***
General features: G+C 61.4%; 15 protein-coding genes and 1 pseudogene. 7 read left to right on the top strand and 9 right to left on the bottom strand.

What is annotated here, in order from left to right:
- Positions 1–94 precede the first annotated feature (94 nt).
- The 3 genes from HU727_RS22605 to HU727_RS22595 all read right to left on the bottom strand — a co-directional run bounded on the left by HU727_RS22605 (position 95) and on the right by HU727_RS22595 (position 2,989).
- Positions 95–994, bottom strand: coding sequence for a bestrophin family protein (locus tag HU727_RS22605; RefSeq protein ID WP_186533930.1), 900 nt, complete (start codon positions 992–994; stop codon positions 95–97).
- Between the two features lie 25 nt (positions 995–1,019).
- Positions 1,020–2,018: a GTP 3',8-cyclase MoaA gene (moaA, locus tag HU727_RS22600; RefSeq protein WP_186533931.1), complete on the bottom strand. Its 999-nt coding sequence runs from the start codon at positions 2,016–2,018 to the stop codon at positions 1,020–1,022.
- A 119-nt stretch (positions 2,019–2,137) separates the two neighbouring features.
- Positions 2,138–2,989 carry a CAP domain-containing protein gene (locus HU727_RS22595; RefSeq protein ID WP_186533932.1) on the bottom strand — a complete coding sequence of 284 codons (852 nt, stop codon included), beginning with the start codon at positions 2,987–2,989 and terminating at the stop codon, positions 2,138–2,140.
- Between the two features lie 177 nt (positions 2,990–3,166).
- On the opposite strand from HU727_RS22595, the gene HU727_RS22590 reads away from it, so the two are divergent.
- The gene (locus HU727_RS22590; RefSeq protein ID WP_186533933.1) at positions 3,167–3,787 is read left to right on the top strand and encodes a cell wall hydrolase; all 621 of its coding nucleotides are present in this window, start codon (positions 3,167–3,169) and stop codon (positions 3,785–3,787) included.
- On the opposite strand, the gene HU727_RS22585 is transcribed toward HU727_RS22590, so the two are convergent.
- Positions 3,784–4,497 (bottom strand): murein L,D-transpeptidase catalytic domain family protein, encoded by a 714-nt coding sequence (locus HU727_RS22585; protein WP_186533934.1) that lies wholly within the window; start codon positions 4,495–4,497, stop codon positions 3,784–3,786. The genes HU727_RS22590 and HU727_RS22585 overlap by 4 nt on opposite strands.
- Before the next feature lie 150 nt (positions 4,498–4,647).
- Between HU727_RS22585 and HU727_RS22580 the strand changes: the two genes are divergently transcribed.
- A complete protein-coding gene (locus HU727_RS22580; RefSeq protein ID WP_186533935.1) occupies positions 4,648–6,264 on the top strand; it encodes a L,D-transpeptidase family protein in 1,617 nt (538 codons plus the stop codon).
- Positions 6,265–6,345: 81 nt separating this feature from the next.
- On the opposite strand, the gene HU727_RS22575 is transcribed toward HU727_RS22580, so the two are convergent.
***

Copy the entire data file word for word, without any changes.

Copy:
General features: G+C 61.4%; 15 protein-coding genes and 1 pseudogene. 7 read left to right on the top strand and 9 right to left on the bottom strand.

What is annotated here, in order from left to right:
- Positions 1–94 precede the first annotated feature (94 nt).
- The 3 genes from HU727_RS22605 to HU727_RS22595 all read right to left on the bottom strand — a co-directional run bounded on the left by HU727_RS22605 (position 95) and on the right by HU727_RS22595 (position 2,989).
- Positions 95–994, bottom strand: coding sequence for a bestrophin family protein (locus tag HU727_RS22605; RefSeq protein ID WP_186533930.1), 900 nt, complete (start codon positions 992–994; stop codon positions 95–97).
- Between the two features lie 25 nt (positions 995–1,019).
- Positions 1,020–2,018: a GTP 3',8-cyclase MoaA gene (moaA, locus tag HU727_RS22600; RefSeq protein WP_186533931.1), complete on the bottom strand. Its 999-nt coding sequence runs from the start codon at positions 2,016–2,018 to the stop codon at positions 1,020–1,022.
- A 119-nt stretch (positions 2,019–2,137) separates the two neighbouring features.
- Positions 2,138–2,989 carry a CAP domain-containing protein gene (locus HU727_RS22595; RefSeq protein ID WP_186533932.1) on the bottom strand — a complete coding sequence of 284 codons (852 nt, stop codon included), beginning with the start codon at positions 2,987–2,989 and terminating at the stop codon, positions 2,138–2,140.
- Between the two features lie 177 nt (positions 2,990–3,166).
- On the opposite strand from HU727_RS22595, the gene HU727_RS22590 reads away from it, so the two are divergent.
- The gene (locus HU727_RS22590; RefSeq protein ID WP_186533933.1) at positions 3,167–3,787 is read left to right on the top strand and encodes a cell wall hydrolase; all 621 of its coding nucleotides are present in this window, start codon (positions 3,167–3,169) and stop codon (positions 3,785–3,787) included.
- On the opposite strand, the gene HU727_RS22585 is transcribed toward HU727_RS22590, so the two are convergent.
- Positions 3,784–4,497 (bottom strand): murein L,D-transpeptidase catalytic domain family protein, encoded by a 714-nt coding sequence (locus HU727_RS22585; protein WP_186533934.1) that lies wholly within the window; start codon positions 4,495–4,497, stop codon positions 3,784–3,786. The genes HU727_RS22590 and HU727_RS22585 overlap by 4 nt on opposite strands.
- Before the next feature lie 150 nt (positions 4,498–4,647).
- Between HU727_RS22585 and HU727_RS22580 the strand changes: the two genes are divergently transcribed.
- A complete protein-coding gene (locus HU727_RS22580; RefSeq protein ID WP_186533935.1) occupies positions 4,648–6,264 on the top strand; it encodes a L,D-transpeptidase family protein in 1,617 nt (538 codons plus the stop codon).
- Positions 6,265–6,345: 81 nt separating this feature from the next.
- On the opposite strand, the gene HU727_RS22575 is transcribed toward HU727_RS22580, so the two are convergent.